These Baby Squirrels Were Found in a Hopeless Tangle of Tails

Squirrels attached to each other by their tails
The agitated squirrels had to be anesthetized before the untangling could begin. Wisconsin Humane Society

Some siblings can't wait to leave the nest and make their own way in the world.

But for five baby squirrels in Wisconsin, that wasn't an option.

They had managed to get themselves tangled up in each other, their tails woven hopelessly together. This kind of situation — however bizarre it may seem — isn't entirely uncommon in the wild. In fact, the infamous "king rat" configuration, sees rodents tied together, painfully, by their tails. In every case, without human intervention, it leads to a slow, agonizing end for all involved.

Luckily for these squirrels, helping human hands weren't far away. Someone came across the writhing, squeaking bundle of anti-joy last week and called the Wisconsin Humane Society.

Not long after that, wildlife experts conducted a delicate operation on the understandably agitated siblings. Their fur was painfully matted and encrusted with all kinds of debris, including that bane of all wildlife — plastic.

Close-up of squirrel tails tangled up together
A squirrel likely collected plastic to make her nest, which soon became lodged in the tails of her babies. Wisconsin Humane Society

In fact, with every squirrel lunging in a separate direction, rehabilitators had to resort to anesthesia to keep them still.

"Bit by bit we snipped away at the grass-and-plastic knot with scissors, being very careful to make sure we weren't snipping anyone's tail in the process," the humane society detailed in a Facebook post. "We were increasingly concerned because all of them had suffered from varying degrees of tissue damage to their tails caused by circulatory impairment."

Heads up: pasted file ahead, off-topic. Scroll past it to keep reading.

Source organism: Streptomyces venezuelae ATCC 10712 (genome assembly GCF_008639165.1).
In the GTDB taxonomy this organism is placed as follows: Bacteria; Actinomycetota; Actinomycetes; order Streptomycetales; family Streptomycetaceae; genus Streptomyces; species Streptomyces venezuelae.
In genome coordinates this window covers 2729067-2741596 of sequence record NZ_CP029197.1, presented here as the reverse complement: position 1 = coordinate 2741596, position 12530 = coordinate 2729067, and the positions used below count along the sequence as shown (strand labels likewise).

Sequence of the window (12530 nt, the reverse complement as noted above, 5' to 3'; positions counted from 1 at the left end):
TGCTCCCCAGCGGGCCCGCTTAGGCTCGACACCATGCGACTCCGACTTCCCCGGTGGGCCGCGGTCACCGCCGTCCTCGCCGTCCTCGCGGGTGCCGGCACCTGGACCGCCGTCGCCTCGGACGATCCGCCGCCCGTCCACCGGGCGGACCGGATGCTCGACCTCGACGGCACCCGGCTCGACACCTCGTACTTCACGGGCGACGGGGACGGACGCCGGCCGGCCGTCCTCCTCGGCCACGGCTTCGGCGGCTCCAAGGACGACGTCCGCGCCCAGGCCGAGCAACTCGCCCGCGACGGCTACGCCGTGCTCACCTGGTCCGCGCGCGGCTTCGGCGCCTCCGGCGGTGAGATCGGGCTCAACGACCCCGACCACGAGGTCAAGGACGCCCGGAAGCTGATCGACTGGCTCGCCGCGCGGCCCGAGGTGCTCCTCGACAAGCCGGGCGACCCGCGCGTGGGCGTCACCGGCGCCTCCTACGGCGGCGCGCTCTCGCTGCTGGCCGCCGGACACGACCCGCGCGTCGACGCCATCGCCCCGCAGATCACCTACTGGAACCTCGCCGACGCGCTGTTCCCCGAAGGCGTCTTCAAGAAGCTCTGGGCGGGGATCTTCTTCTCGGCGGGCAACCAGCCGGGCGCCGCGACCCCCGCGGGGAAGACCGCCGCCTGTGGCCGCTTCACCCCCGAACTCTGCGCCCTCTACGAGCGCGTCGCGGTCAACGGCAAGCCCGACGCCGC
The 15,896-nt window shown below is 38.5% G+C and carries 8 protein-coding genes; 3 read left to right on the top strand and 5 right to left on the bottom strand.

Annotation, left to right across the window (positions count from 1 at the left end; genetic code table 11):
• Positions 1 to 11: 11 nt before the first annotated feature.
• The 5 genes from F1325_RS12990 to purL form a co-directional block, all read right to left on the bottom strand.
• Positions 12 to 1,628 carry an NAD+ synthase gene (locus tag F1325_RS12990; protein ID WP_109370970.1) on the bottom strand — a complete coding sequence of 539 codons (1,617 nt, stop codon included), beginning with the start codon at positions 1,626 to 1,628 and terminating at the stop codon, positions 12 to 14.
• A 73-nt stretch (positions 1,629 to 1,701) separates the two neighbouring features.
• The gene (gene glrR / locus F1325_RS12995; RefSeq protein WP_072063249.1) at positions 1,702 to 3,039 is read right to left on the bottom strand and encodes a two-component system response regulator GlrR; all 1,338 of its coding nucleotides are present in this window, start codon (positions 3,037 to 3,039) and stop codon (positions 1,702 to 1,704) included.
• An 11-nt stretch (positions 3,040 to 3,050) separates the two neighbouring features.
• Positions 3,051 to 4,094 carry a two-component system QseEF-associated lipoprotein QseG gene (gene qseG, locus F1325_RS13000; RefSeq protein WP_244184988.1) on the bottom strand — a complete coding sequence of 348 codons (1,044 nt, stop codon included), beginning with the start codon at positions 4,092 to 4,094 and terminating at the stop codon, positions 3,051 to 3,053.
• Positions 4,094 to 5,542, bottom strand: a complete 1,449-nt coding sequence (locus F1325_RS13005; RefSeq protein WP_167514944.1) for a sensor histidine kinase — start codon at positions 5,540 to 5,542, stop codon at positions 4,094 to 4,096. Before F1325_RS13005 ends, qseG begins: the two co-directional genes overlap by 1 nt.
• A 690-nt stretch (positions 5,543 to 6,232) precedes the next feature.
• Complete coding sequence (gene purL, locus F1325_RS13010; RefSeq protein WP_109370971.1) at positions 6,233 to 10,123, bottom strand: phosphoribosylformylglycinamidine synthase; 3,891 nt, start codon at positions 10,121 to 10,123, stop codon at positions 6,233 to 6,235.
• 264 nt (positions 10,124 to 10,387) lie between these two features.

And 20 minutes later, what once was one became five.

Five squirrel siblings laying on a table
The squirrels lost some fur from their ordeal, but shook off their grogginess from the operation in no time. Wisconsin Humane Society

"I can't even imagine how stressful and uncomfortable they must have been," Crystal Sharlow-Schaefer, a wildlife rehabilitator at the humane society, tells MNN. "Their tails were really, really tangled."

And how did they get themselves to desperately knotted? Sharlow-Schaefer says such tangles occasionally happen, especially when squirrels nest in a particularly sticky place — like a pine tree. In this case, the mother made her nest with materials that included bits of plastic, which likely clamped down on those flicking baby tails.

While a tangled tail typically spells a bad end for any animal, these siblings are already bouncing back nicely at the Milwaukee rehabilitation center.

A squirrel recovering in a tree at a wildlife rehabilitation center
The squirrels are presumably delighted to be able to scamper around on their own four paws. Wisconsin Humane Society

"They were pretty vigorous," says Sharlow-Schaefer, who checked up on them Monday. "They were pretty excited to be free of each other. They're running all around."

But it may still be a while, she adds, before they're ready to leave the facilities — and find their own path in life.

"They're also quite young so we would want to make sure that they're fully able to climb and use all those muscles that they haven't been able to use before."

Squirrel in the arms of a wildlife rehabilitator
They will be spending a little longer with their rescuers — at least until their wounds heal and they can climb on their own. Wisconsin Humane Society